Urinary biomarkers of kidney injury and inflammation may identify patients at high risk for severe acute kidney injury (AKI), dialysis, and death during COVID-19 illness, a new study finds.

In the prospective study, investigators examined the levels of 19 urinary biomarkers in 153 patients hospitalized with COVID-19 at Yale and Johns Hopkins medical centers from April to June 2020. Of the cohort, 24 patients (15.7%) experienced the primary composite outcome of stage 3 AKI, dialysis, or death within 60 days of hospital admission.

Compared with normal reference values, a 2-fold higher level of neutrophil gelatinase-associated lipocalin (NGAL), monocyte chemoattractant protein (MCP-1), and kidney injury molecule 1 (KIM-1) were significantly associated with 1.3-, 1.4-, and 2.0-fold increased risks for the primary composite outcome, Chirag R. Parikh, MD, PhD, of Johns Hopkins University School of Medicine in Baltimore, Maryland, and colleagues reported in the American Journal of Kidney Diseases. Combinations of urinary biomarkers were more discriminating than the individual biomarkers, the investigators found. The presence of viral RNA in the urine and urine microscopy score did not predict adverse kidney outcomes.

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These findings coincide with several recent studies investigating the value of serum and urinary biomarkers in predicting COVID-19-related AKI.

The investigators of the current study found that the degree of tubular injury and inflammation during COVID-19 illness was not markedly higher compared with other common settings of AKI (detailed in the TRIAL-AKI study). The biomarker evidence suggests that both proximal and distal tubular damage may be occurring in COVID-19-associated AKI, according to the investigators.

Subclinical AKI, defined by elevations in urinary biomarkers such as NGAL and IL-18, was present in 30%-50% of patients hospitalized with COVID-19 who did not have impairment in kidney function, the investigators also reported. A comparator group awaiting cardiac surgery had lower levels of these markers. Previous research has found that subclinical AKI is also associated with adverse outcomes. Patients with COVID-19 illness “may represent a very high-risk group who will require close follow-up of kidney function upon discharge,” Dr Parikh’s team emphasized.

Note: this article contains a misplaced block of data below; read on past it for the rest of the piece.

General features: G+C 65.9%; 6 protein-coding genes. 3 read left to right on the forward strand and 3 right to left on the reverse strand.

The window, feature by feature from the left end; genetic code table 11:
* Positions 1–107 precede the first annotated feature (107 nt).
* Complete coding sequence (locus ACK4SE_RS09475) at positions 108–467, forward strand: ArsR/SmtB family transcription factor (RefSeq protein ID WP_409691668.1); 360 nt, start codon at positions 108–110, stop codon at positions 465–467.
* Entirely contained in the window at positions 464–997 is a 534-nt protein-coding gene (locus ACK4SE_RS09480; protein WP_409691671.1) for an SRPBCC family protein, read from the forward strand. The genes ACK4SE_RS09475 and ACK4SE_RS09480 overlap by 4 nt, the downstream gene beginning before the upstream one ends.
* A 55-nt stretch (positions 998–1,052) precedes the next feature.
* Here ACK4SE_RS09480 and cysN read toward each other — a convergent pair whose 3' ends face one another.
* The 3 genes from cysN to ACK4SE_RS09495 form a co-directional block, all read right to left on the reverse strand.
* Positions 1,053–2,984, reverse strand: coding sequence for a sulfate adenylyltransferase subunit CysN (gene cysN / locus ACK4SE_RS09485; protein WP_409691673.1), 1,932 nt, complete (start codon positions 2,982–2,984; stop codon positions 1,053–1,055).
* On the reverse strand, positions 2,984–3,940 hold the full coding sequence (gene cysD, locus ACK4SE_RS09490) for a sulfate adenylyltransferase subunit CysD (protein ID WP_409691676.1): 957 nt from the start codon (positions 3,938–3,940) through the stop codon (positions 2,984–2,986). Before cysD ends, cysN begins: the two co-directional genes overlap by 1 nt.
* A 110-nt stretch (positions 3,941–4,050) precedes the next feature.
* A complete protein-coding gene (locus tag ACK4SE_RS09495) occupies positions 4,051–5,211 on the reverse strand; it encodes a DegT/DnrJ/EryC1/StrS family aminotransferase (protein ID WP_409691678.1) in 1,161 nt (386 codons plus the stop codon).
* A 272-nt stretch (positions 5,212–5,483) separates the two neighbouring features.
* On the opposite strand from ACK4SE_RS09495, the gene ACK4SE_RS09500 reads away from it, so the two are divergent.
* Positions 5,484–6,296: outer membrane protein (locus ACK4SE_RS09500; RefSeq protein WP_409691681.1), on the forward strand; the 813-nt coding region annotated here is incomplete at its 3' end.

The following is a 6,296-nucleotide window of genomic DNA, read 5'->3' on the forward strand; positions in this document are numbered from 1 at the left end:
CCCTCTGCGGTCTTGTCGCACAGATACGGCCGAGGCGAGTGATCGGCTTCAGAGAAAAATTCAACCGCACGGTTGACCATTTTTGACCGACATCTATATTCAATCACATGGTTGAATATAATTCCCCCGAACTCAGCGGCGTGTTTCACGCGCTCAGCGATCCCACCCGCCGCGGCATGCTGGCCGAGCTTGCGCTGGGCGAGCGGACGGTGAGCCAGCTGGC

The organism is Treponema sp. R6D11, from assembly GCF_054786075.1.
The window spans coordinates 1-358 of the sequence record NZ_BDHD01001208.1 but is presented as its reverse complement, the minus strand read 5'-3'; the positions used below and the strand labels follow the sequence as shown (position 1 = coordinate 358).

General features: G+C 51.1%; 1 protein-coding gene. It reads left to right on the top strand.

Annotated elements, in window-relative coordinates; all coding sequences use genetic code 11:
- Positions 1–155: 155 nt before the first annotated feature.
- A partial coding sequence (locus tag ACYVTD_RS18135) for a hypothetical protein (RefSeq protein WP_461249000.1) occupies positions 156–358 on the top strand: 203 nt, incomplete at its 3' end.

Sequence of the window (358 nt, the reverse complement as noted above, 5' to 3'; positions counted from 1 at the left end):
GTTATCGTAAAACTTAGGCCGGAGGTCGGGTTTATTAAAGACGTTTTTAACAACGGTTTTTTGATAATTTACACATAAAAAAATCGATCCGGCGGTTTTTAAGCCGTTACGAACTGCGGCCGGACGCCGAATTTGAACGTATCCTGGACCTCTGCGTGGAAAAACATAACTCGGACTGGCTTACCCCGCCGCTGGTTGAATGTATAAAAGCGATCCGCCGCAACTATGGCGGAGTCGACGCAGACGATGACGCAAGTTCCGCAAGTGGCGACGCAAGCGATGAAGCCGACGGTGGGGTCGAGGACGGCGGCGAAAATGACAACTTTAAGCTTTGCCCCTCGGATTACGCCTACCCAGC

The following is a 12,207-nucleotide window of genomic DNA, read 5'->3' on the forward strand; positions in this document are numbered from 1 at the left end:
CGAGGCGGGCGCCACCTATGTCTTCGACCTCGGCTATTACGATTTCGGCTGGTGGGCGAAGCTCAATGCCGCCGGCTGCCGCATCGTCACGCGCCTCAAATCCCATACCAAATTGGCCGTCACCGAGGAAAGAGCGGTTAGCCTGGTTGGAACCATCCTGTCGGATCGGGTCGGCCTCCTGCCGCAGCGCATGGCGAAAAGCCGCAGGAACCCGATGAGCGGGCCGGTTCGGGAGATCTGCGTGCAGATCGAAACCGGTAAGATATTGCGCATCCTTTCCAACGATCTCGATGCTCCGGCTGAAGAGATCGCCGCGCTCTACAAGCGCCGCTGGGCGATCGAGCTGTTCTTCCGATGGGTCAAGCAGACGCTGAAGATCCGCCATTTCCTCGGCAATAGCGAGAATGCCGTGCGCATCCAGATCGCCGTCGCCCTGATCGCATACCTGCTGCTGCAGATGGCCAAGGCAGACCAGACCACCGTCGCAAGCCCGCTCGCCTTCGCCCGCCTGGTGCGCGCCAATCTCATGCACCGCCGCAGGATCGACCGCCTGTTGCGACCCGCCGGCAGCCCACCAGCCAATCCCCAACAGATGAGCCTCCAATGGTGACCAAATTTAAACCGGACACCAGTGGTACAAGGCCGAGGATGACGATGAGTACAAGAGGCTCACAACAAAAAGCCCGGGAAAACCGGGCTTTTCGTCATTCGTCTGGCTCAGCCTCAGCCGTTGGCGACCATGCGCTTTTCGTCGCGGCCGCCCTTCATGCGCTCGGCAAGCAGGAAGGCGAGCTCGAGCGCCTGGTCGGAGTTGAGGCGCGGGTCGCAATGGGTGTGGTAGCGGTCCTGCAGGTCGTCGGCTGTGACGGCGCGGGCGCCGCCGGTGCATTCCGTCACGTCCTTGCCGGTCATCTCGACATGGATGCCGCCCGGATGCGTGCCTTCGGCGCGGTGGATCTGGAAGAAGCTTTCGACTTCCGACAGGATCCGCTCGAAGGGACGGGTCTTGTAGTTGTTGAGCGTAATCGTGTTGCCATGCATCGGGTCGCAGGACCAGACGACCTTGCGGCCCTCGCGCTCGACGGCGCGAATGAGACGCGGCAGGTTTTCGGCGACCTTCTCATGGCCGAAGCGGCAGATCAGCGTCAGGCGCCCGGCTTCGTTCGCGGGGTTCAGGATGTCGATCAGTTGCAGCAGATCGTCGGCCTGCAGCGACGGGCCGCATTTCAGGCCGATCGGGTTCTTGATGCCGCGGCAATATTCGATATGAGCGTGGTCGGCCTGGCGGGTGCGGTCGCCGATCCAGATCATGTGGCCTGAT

Higher epidermal growth factor levels, a marker of repair after muscle and kidney tissue injury, was significantly associated with a 39% decreased risk of the primary outcome, the investigators reported.

“These findings may improve the risk stratification of patients admitted with COVID-19.”

Disclosure: Some study authors declared affiliations with biotech, pharmaceutical, and/or device companies. Please see the original reference for a full list of authors’ disclosures.


Menez S, Moledina DG, Thiessen-Philbrook H, et al; the TRIKIC Consortium investigators. Prognostic significance of urinary biomarkers in patients hospitalized with COVID-19. Am J Kidney Dis. 2022 Feb;79(2):257-267. doi:10.1053/j.ajkd.2021.09.008